Adam Brown [00:31:30] Yeah, it’s like, well, it’s it’s to me it is just the blindingly obvious stuff to not forget. So don’t sell it. Please don’t oversell. I think this is Kevin said he would rather on the selling the list because is a much, much better position to be in. And you know, we again, the obvious thing. Yep, I have problems that I’m trying to fix. Every other big organization will. And we’re simply looking at how can we do something better, faster and cheaper. That’s it. You know, when I was young and growing up, somebody invented these things called facies. When I was young, my parents thought they were an expensive toys. Right. Clearly, they weren’t. So so I just remember. So everything is going to move forward. Everything has to accelerate. Yeah. At the moment we’re now reaching an machine learning lockshin is how do we automate, how do we accelerate, how do we make it better, faster, cheaper. Thus don’t miss the the obvious. And then yeah I think a lot of companies like Betsie at the moment, I think I’ve got to give kudos to the CPA for having a bit of a vision to say, let’s have a digital camera, let’s let’s create something new, let’s build this this new thing and these new ways of working. And yeah, it is an exciting time, big procurement of the moment, tremendously exciting time with being able to evolve and really get onto the cutting edge of procurement. Technology is absolutely awesome.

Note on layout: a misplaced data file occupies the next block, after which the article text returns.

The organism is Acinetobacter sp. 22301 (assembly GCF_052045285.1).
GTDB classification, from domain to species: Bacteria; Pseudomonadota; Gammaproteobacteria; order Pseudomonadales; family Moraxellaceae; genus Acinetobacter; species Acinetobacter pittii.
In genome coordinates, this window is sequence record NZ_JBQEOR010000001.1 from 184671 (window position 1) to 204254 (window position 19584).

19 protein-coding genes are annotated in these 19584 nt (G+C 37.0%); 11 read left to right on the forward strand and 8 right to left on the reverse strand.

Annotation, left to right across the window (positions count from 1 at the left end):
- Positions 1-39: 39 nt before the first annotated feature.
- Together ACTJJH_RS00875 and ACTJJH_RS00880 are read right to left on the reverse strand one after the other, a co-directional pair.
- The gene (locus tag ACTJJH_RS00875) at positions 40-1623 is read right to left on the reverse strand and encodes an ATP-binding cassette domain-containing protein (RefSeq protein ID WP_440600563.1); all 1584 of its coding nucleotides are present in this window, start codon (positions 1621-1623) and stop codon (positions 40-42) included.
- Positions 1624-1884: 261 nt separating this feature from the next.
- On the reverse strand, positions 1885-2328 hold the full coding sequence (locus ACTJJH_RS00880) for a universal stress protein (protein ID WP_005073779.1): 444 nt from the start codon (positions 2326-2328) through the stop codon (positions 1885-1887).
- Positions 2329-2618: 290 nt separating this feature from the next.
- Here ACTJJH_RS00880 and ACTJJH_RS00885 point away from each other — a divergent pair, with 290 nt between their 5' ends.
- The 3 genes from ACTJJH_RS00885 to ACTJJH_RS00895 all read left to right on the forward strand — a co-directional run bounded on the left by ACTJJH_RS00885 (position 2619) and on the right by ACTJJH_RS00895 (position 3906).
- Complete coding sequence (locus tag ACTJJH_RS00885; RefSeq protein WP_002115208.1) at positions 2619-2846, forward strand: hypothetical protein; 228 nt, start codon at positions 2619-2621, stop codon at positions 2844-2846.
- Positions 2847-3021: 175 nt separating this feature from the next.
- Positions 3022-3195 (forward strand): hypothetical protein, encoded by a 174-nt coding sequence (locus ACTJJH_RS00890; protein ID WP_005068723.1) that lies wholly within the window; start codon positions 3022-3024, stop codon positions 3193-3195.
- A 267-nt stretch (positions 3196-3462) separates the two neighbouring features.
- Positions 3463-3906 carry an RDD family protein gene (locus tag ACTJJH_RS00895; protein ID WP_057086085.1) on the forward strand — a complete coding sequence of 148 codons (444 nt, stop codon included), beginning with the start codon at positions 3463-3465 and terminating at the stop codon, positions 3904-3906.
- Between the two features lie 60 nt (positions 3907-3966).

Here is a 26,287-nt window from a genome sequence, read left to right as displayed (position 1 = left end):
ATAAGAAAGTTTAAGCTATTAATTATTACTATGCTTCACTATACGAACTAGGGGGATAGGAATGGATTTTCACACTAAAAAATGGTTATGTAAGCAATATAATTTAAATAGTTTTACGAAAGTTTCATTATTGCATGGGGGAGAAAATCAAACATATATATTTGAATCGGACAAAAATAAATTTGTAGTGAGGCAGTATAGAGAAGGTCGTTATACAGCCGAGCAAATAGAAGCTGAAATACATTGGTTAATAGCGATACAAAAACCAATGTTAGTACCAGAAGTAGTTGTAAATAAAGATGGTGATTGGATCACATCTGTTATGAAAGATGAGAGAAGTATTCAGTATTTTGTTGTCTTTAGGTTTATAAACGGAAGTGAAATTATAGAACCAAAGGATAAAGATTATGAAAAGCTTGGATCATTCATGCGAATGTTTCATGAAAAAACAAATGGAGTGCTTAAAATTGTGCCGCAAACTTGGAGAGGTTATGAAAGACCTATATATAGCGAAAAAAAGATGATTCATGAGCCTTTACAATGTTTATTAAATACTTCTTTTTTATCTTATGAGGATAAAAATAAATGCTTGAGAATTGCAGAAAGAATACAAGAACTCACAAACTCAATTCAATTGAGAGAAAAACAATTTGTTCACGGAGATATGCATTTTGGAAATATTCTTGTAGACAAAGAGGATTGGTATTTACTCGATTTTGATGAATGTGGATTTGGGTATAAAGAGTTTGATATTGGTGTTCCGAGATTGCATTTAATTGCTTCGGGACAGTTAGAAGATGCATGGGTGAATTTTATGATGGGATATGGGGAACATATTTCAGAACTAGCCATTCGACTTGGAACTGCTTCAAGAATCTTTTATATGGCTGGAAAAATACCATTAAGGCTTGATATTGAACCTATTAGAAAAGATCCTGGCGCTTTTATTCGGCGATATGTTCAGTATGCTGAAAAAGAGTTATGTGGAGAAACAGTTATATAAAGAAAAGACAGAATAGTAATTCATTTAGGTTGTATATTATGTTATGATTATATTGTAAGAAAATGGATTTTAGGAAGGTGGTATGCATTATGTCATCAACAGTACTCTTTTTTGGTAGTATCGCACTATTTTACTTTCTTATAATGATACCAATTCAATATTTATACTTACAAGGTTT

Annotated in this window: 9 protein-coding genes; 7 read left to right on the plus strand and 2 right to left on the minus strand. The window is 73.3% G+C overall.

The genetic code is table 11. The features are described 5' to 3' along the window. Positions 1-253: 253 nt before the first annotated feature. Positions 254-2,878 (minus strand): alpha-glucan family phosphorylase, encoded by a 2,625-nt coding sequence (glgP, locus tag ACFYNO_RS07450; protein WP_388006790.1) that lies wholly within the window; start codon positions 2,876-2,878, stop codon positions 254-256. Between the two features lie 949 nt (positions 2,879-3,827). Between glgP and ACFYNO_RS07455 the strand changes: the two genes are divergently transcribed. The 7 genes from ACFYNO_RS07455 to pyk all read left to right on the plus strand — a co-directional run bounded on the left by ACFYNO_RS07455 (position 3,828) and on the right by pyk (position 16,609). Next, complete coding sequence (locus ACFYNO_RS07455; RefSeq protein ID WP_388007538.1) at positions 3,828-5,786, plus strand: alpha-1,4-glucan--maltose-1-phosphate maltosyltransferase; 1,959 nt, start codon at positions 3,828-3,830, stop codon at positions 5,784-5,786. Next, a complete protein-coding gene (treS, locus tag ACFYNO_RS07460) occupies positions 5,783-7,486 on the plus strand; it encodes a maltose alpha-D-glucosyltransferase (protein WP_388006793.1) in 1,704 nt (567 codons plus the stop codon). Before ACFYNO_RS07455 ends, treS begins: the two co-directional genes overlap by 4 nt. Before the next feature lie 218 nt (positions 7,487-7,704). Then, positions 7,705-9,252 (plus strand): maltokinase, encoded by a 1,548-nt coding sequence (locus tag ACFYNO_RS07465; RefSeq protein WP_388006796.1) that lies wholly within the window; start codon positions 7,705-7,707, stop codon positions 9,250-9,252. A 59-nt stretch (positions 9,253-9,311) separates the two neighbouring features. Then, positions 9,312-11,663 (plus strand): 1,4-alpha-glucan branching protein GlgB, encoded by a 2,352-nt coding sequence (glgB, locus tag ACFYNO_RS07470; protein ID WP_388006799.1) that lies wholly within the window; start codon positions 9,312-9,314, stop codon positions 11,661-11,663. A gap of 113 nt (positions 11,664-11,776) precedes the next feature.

Perry Light [00:33:07] OK, great, thanks, guys. So the other things that we talked about that we heard today, one is definitely develop a champion, you know, work with somebody, try to identify someone to be your champion and use them to be your guide to find who those decision makers are. Be realistic in your expectations, I think was another, especially when it comes to time that the enterprise timeline is always different than the startup timeline. And and just remember, I think we talked quite a bit about it’s not just about bells and whistles and cool innovations. Make sure you understand, as Adam was just saying, get to the meat of what is the customer trying to solve and stay there. You know, you’re doing it in a very cool way, but just make sure that they’re getting what they need. And that’s about all I’ve got. One other thing I do want to give a reminder to our audience that there is a session right after this at 130 with JD Weinstein from Oracle talking about something that you mentioned, Kevin, corporate partnerships and how they can help your startup scale. So that would be a way to kind of expand on what you just introduced. And we appreciate that. And no, I didn’t ask him to do that. Thanks a lot, Kevin.